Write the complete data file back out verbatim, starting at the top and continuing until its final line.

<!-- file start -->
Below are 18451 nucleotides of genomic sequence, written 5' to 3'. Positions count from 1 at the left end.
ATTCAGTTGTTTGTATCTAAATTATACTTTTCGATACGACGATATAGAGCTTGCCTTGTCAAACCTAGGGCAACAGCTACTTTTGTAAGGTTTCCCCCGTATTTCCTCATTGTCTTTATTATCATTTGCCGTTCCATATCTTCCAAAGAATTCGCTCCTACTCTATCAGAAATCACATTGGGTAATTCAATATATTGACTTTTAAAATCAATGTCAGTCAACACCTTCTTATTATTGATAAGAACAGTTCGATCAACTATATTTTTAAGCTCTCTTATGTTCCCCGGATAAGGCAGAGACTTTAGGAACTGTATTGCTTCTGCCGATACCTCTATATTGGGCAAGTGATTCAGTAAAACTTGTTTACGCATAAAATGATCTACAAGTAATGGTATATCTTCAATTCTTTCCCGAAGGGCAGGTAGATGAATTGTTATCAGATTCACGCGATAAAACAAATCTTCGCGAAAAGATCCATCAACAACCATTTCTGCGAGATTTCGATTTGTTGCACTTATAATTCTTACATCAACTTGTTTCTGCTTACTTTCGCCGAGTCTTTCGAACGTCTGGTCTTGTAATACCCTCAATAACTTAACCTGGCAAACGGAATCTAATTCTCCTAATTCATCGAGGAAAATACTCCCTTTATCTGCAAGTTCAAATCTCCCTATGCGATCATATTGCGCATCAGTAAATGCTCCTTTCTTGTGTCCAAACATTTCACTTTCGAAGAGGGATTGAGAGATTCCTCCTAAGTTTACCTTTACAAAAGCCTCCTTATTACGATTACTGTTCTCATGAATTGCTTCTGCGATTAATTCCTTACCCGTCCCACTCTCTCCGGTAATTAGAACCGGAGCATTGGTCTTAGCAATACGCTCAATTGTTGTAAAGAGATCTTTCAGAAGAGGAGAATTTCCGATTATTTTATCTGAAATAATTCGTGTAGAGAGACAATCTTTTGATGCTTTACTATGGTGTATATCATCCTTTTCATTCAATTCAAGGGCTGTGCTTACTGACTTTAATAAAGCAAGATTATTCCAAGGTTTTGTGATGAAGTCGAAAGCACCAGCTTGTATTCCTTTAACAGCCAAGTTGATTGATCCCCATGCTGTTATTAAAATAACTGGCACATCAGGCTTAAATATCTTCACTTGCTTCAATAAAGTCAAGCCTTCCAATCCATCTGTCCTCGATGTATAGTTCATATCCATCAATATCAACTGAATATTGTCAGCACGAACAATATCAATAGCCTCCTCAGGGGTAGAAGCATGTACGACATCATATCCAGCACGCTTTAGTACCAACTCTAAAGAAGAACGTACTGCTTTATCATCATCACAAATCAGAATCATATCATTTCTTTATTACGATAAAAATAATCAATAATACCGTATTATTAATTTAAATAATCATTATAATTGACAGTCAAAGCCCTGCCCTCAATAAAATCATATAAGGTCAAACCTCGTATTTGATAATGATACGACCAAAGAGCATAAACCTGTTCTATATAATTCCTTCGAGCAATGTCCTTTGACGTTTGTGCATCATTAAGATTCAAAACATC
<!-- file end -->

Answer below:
Below are 18451 nucleotides of genomic sequence, written 5' to 3'. Positions count from 1 at the left end.
ATTCAGTTGTTTGTATCTAAATTATACTTTTCGATACGACGATATAGAGCTTGCCTTGTCAAACCTAGGGCAACAGCTACTTTTGTAAGGTTTCCCCCGTATTTCCTCATTGTCTTTATTATCATTTGCCGTTCCATATCTTCCAAAGAATTCGCTCCTACTCTATCAGAAATCACATTGGGTAATTCAATATATTGACTTTTAAAATCAATGTCAGTCAACACCTTCTTATTATTGATAAGAACAGTTCGATCAACTATATTTTTAAGCTCTCTTATGTTCCCCGGATAAGGCAGAGACTTTAGGAACTGTATTGCTTCTGCCGATACCTCTATATTGGGCAAGTGATTCAGTAAAACTTGTTTACGCATAAAATGATCTACAAGTAATGGTATATCTTCAATTCTTTCCCGAAGGGCAGGTAGATGAATTGTTATCAGATTCACGCGATAAAACAAATCTTCGCGAAAAGATCCATCAACAACCATTTCTGCGAGATTTCGATTTGTTGCACTTATAATTCTTACATCAACTTGTTTCTGCTTACTTTCGCCGAGTCTTTCGAACGTCTGGTCTTGTAATACCCTCAATAACTTAACCTGGCAAACGGAATCTAATTCTCCTAATTCATCGAGGAAAATACTCCCTTTATCTGCAAGTTCAAATCTCCCTATGCGATCATATTGCGCATCAGTAAATGCTCCTTTCTTGTGTCCAAACATTTCACTTTCGAAGAGGGATTGAGAGATTCCTCCTAAGTTTACCTTTACAAAAGCCTCCTTATTACGATTACTGTTCTCATGAATTGCTTCTGCGATTAATTCCTTACCCGTCCCACTCTCTCCGGTAATTAGAACCGGAGCATTGGTCTTAGCAATACGCTCAATTGTTGTAAAGAGATCTTTCAGAAGAGGAGAATTTCCGATTATTTTATCTGAAATAATTCGTGTAGAGAGACAATCTTTTGATGCTTTACTATGGTGTATATCATCCTTTTCATTCAATTCAAGGGCTGTGCTTACTGACTTTAATAAAGCAAGATTATTCCAAGGTTTTGTGATGAAGTCGAAAGCACCAGCTTGTATTCCTTTAACAGCCAAGTTGATTGATCCCCATGCTGTTATTAAAATAACTGGCACATCAGGCTTAAATATCTTCACTTGCTTCAATAAAGTCAAGCCTTCCAATCCATCTGTCCTCGATGTATAGTTCATATCCATCAATATCAACTGAATATTGTCAGCACGAACAATATCAATAGCCTCCTCAGGGGTAGAAGCATGTACGACATCATATCCAGCACGCTTTAGTACCAACTCTAAAGAAGAACGTACTGCTTTATCATCATCACAAATCAGAATCATATCATTTCTTTATTACGATAAAAATAATCAATAATACCGTATTATTAATTTAAATAATCATTATAATTGACAGTCAAAGCCCTGCCCTCAATAAAATCATATAAGGTCAAACCTCGTATTTGATAATGATACGACCAAAGAGCATAAACCTGTTCTATATAATTCCTTCGAGCAATGTCCTTTGACGTTTGTGCATCATTAAGATTCAAAACATC